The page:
the document was designed in line with the rps curriculum quality guidance and presented in a similar format to comparable post-graduate curricula in other professions.

we will be producing more targeted, shorter guidance documents for candidates and other stakeholders. we will also be presenting key information on our website, so it is easier to assimilate.

we would welcome any feedback, though, on how the presentation of the information can be continually improved.


case studies on consultant pharmacists and their impact on patient care would be helpful

case studies are available in the nhs consultant pharmacist guidance. we will also look to incorporate case studies in our website information to help bring the curriculum to life.


Detailed outcome specific feedback  





1.1a ‘advanced level of care’ –how is advanced described? what is advanced to one may be very different for another even within the same speciality. others could be more specific about the demonstrable skills / practices.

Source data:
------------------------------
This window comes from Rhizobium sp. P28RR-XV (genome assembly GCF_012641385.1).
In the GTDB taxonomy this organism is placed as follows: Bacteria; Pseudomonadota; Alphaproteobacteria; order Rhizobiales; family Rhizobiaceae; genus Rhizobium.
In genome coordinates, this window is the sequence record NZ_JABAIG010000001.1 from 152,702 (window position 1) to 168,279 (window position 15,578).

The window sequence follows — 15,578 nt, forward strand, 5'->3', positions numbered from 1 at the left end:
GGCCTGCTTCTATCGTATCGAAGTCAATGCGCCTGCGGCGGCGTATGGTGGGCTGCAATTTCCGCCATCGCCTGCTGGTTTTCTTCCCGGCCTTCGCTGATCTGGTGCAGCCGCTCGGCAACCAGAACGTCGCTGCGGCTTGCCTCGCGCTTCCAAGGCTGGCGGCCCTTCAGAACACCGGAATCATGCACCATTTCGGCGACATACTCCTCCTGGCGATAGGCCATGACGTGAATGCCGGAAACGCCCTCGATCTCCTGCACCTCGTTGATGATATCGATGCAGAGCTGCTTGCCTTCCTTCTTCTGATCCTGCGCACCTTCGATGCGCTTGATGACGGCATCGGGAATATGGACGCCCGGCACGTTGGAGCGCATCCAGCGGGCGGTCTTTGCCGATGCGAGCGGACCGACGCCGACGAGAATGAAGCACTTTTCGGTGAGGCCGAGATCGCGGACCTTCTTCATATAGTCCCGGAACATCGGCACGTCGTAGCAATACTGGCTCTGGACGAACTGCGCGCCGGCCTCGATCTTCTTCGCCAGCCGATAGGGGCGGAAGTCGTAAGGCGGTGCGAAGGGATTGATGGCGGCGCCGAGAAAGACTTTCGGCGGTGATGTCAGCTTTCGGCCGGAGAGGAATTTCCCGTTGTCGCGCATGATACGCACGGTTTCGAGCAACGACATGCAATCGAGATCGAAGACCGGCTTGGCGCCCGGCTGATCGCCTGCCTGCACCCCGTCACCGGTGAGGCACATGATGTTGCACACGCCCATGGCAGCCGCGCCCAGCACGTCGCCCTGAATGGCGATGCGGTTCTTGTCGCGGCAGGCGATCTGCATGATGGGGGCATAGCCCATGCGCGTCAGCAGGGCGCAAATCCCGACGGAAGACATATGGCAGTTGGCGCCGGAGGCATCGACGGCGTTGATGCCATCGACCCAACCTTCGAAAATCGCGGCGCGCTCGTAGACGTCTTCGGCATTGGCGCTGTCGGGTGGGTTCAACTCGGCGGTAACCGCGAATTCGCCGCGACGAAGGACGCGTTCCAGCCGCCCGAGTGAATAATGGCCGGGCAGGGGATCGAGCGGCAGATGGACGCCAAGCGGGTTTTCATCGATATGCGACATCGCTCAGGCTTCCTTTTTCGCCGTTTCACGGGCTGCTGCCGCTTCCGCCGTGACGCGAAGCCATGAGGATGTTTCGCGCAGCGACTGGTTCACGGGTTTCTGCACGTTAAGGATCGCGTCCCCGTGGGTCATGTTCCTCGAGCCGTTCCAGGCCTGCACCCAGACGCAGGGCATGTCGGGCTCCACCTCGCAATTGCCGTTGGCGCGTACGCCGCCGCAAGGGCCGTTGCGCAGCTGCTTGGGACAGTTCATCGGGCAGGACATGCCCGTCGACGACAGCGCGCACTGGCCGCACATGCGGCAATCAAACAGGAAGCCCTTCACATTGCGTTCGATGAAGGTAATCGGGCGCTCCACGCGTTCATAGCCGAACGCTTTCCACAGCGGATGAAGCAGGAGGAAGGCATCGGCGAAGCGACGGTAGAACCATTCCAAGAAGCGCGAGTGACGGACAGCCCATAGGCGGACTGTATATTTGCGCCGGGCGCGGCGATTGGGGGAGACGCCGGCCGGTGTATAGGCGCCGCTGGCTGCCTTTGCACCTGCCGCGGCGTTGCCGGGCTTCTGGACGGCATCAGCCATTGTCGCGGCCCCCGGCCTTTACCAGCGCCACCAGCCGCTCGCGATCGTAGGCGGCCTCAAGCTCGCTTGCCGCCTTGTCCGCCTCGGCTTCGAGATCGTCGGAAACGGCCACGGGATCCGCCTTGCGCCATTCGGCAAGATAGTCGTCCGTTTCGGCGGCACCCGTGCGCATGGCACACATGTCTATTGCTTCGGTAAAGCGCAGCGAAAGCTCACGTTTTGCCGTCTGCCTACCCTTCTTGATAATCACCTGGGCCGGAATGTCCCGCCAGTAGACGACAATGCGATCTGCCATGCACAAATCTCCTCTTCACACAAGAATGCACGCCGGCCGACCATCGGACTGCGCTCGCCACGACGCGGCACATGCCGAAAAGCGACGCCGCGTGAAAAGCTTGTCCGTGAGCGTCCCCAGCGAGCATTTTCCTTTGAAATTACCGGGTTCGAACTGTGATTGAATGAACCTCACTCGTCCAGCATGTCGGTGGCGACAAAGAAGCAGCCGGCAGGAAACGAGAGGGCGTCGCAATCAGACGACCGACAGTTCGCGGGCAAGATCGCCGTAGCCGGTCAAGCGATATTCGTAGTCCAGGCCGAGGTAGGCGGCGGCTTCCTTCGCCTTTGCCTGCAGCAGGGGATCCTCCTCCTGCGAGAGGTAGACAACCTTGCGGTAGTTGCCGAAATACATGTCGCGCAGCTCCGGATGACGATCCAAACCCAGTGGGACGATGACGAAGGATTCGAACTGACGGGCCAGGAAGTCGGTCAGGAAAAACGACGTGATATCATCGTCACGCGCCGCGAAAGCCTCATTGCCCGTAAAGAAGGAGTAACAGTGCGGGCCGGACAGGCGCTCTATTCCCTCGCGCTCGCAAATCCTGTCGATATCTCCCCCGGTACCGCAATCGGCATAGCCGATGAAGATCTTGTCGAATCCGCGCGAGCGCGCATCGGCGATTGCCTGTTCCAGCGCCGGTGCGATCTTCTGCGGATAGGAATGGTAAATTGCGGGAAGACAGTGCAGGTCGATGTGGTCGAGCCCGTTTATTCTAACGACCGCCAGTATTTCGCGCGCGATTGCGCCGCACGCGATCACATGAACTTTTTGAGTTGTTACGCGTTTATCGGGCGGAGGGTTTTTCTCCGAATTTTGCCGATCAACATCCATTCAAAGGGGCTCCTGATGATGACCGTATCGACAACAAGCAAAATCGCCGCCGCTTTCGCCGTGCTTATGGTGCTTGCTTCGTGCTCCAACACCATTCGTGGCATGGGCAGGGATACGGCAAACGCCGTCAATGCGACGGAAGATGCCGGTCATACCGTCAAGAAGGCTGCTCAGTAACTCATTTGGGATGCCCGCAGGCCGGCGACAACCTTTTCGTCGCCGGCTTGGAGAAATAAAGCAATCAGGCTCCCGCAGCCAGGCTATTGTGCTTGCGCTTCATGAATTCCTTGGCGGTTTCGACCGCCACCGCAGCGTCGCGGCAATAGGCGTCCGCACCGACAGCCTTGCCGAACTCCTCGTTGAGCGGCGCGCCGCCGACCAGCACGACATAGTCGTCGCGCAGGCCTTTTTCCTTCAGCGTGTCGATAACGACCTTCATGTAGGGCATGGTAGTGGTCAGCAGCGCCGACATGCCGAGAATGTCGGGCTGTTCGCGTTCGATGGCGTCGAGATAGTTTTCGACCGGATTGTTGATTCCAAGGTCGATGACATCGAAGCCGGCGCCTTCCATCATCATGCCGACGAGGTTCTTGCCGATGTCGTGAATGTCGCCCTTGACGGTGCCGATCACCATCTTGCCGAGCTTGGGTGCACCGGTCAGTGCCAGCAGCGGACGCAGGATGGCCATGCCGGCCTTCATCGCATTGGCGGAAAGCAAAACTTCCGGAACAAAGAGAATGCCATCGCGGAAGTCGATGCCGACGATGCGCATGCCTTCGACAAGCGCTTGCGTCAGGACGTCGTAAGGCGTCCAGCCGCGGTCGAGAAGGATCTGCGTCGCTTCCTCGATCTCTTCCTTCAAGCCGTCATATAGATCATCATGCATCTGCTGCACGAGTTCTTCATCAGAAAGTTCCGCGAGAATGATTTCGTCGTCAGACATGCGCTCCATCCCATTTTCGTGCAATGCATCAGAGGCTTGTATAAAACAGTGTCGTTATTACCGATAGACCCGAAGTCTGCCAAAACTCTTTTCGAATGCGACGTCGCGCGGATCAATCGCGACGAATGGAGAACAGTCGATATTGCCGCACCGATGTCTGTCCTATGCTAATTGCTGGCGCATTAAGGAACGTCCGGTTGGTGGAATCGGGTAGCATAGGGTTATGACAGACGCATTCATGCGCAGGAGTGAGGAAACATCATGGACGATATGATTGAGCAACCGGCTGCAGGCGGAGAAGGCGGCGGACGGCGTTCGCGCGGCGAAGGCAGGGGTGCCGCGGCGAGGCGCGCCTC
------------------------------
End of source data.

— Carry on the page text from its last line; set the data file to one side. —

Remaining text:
we will explicitly reference that advanced means in line with mastery level as defined in the apf.

there is no mention of breadth of practice and could allow people to gain consultant status with limited knowledge of some areas of the speciality. this would hopefully be identified by mentors but should be stated to ensure it is covered and considered

we will more explicitly reference that the breadth required must be in line with mastery level as defined in the apf. as suggested, we hope that the clinical mentor and professional coach as well as other collaborators would help guide the individual as to breadth of practice required for this level of practice. equally, the consultant pharmacist competence committee will act as a final check that the required breadth has been achieved to be credentialed.

we believe something like ‘in their field of clinical practice’ would be better. ‘specialty’ is off-putting to generalist pharmacists